Quick recap: Based on a real story, Robin Williams plays Adrian Cronauer, an Armed Forces DJ adored by the troops. The higher ups aren’t fans however, and want him gone.

Now you’ve just seen 2/3 of the movie!

Fun (?) fact: Good Morning, Vietnam was filmed in Thailand and if you look closely, you can see several signs written in Thai in the background.

Everyone on Twitter

My thoughts: First of all, rest in peace, Robin Williams.

Now, on to business. War is hell, man. It’s what I say for all war movies and although Good Morning, Vietnam has some comedic moments, the phrase is still apt. Pithy, but apt. This movie has Robin Williams in his most Robin Williams-esque role. I read trivia that he ad libbed all of the scenes of him on the radio and I’m not at all surprised. I grew up with him as the Genie in Aladdin and Mrs. Doubtfire and it was nice to see him at his craziest. I also appreciated that he could turn it on and off because Robin Williams ‘on’ is a little much. Although the real Adrian Cronauer has said that the movie was only ‘about 45% accurate’, it still paints a good picture what went on for men in roles other than soldier. My favorite scene was when Cronauer was in the jeep and his coworker announced to the troops who he was with. Cronauer had given up being on radio because of circumstances I’ll get to in a minute, but seeing how happy he made everyone changed his mind. What struck him though was that this might be their only happiness considering the war zone they were about to enter. Williams never had to say any lines about his epiphany because you could see it etched on his face.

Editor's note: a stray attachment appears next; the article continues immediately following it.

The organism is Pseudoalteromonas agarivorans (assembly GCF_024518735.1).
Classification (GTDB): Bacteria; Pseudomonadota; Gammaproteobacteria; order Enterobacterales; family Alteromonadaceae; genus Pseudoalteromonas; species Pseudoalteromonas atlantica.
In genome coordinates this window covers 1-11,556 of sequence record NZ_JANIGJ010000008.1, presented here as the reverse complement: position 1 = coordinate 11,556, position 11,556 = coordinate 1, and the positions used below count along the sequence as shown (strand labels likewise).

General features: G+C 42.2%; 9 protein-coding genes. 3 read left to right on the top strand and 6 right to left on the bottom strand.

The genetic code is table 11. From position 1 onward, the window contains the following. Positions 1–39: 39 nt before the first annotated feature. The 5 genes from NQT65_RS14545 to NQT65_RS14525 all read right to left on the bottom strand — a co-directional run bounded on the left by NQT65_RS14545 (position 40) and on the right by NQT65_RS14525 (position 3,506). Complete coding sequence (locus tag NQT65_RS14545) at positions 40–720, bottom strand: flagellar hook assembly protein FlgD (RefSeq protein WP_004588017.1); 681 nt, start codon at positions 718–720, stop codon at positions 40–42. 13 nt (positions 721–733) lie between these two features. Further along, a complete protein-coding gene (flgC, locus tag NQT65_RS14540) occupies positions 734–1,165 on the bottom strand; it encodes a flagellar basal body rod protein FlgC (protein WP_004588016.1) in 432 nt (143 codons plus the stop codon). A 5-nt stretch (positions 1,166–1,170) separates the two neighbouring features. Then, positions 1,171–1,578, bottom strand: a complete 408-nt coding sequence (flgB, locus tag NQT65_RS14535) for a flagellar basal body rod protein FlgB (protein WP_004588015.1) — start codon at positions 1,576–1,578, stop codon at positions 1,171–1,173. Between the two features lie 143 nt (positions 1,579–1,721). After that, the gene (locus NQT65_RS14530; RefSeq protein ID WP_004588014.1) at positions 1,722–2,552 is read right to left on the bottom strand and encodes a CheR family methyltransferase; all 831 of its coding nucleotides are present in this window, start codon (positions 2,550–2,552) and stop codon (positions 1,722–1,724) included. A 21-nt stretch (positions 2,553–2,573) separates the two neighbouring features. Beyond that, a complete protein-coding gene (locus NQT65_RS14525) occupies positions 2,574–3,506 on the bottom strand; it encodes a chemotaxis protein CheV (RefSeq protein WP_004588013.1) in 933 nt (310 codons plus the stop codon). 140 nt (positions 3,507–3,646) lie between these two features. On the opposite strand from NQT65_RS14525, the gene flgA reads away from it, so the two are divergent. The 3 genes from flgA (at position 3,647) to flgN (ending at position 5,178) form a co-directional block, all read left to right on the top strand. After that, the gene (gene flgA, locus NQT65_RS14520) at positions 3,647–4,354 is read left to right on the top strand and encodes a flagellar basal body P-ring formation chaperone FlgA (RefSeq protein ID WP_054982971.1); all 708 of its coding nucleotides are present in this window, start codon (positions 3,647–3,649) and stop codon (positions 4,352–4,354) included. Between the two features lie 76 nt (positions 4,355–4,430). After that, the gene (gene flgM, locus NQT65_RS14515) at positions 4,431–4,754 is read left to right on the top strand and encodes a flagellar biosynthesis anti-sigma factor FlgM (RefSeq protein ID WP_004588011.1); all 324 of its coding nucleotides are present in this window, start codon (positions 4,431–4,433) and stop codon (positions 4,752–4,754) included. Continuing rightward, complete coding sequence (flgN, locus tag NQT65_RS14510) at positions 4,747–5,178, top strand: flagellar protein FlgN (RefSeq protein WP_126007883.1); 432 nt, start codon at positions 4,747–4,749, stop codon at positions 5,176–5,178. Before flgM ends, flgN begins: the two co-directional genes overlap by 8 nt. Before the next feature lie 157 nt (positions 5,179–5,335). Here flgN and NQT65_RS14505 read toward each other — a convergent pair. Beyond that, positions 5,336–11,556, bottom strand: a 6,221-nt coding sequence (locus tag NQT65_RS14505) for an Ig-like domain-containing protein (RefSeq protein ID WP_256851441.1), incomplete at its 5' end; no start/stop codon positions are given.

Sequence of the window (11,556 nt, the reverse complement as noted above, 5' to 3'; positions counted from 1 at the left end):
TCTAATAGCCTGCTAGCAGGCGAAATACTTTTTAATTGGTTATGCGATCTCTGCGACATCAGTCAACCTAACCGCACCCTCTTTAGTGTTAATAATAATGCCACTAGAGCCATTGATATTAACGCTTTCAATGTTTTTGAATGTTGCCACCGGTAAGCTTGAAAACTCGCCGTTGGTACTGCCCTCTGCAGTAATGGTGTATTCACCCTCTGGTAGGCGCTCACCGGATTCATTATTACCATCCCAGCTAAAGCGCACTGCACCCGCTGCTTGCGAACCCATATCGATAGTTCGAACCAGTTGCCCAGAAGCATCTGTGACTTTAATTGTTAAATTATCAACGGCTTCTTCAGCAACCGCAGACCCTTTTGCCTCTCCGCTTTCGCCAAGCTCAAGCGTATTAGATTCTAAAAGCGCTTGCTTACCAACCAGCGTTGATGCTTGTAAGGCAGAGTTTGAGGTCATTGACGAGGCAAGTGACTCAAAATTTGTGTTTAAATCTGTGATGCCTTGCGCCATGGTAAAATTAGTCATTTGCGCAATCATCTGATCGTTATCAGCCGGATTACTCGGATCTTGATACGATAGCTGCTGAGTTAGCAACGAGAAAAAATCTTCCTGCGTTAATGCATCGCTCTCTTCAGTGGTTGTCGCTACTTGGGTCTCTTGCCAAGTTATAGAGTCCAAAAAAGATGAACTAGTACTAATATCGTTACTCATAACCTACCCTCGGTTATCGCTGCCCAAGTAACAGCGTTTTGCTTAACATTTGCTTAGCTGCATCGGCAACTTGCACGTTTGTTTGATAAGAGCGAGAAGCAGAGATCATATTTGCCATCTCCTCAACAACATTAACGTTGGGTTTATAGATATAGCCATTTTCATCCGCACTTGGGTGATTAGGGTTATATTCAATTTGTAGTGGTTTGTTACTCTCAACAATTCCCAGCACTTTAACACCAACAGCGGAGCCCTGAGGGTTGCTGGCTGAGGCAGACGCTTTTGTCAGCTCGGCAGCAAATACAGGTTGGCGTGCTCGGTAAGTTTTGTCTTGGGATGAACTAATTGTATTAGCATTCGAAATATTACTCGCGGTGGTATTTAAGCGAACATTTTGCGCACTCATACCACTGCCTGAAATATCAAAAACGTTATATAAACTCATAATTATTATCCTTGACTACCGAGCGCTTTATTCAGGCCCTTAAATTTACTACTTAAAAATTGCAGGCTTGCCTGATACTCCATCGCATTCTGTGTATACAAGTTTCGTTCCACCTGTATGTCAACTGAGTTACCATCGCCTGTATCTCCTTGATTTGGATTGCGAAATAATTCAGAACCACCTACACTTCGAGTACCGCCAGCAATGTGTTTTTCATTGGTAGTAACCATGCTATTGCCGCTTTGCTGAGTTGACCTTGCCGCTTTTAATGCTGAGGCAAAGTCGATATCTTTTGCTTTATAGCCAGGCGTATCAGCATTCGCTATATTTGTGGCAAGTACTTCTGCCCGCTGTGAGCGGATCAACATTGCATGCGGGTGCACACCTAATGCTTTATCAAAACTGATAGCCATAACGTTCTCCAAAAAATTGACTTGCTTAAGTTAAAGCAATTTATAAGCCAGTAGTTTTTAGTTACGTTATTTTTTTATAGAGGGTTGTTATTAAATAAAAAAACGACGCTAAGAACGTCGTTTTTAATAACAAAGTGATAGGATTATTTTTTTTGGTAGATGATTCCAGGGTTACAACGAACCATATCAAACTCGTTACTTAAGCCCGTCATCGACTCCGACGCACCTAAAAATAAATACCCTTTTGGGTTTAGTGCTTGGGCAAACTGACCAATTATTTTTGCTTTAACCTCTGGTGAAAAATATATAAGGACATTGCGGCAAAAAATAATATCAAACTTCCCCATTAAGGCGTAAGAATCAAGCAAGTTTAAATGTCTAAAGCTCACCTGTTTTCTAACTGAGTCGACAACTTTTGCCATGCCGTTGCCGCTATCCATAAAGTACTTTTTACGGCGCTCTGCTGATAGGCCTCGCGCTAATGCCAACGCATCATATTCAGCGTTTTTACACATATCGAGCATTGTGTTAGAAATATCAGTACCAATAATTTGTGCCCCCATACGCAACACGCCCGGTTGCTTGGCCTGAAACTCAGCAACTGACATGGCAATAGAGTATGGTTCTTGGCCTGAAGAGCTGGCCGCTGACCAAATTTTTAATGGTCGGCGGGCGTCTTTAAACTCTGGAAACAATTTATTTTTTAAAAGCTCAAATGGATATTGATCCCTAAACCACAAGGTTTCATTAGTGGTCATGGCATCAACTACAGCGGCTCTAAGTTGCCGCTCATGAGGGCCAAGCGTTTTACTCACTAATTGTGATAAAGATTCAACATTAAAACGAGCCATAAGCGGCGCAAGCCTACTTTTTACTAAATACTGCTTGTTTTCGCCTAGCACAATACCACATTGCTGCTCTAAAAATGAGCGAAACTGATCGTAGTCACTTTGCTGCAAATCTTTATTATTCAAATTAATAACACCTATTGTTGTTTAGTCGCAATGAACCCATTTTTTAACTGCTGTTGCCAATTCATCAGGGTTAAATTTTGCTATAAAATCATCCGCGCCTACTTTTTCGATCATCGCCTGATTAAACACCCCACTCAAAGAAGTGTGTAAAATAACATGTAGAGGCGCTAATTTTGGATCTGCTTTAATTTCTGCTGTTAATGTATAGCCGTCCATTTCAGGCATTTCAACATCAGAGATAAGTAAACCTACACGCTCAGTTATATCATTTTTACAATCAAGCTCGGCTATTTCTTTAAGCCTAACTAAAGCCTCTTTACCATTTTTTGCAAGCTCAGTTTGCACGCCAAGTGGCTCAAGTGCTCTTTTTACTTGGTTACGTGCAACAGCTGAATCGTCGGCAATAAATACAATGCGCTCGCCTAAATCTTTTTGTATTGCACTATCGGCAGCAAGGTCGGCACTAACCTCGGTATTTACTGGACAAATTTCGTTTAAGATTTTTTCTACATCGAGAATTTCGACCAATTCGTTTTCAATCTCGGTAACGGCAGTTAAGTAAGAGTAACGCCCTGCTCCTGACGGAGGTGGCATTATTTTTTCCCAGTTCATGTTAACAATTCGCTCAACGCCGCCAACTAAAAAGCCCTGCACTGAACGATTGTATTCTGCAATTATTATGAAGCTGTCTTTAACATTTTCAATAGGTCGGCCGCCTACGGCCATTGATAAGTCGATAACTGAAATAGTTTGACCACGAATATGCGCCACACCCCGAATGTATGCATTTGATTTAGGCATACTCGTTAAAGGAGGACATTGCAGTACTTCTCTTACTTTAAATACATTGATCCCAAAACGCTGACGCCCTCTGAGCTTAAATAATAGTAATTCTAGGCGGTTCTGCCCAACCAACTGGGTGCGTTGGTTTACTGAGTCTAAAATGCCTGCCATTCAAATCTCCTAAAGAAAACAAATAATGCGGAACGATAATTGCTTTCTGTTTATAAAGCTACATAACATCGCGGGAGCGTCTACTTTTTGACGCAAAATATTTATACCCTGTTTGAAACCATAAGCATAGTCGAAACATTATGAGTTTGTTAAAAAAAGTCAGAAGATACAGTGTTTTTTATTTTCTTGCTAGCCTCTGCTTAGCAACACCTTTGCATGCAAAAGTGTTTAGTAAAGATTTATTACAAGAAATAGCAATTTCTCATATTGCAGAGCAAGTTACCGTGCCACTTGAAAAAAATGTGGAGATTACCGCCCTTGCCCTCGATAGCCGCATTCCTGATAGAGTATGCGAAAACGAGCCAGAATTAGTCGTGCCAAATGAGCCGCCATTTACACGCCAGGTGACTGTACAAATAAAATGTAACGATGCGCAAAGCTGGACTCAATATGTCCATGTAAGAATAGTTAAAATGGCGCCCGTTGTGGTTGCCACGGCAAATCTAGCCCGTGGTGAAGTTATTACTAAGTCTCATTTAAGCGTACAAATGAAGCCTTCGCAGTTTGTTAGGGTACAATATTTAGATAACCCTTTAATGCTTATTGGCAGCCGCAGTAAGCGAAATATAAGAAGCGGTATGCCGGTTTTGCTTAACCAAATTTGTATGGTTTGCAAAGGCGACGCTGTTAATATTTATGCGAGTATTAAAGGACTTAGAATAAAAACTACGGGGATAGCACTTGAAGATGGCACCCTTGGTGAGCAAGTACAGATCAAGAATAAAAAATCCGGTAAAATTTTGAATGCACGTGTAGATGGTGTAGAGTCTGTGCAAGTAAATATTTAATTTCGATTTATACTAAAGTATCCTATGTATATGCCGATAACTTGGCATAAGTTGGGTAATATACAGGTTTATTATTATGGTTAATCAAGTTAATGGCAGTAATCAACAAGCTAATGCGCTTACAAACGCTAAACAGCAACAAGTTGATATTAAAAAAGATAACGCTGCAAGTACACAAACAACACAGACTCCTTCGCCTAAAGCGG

The one thing that bothered me about the movie was that I totally sided with the higher ups in their decision to release Cronauer from his job as DJ. He befriended one of the enemies and although it saved his life, there are reasons why you don’t associate with whomever you please while at war. It doesn’t matter that the kid had a good heart. But I also agree that Cronauer should’ve toned it down for the news releases on air, at least a little bit. At the end of the day, Armed Forces radio serves an important purpose in getting the word out. Really, I’m mostly angry at myself for being an adult and seeing things from a different perspective. Now I’m afraid to watch one of those 80s flicks that takes place at a ski lodge where the stodgy adults want to tear it down and leave the cool teens without a place to snowboard. I think I could totally see the reasoning behind shutting it all down. Help.

Final review: 5/5, but just barely.

Up next: Titanic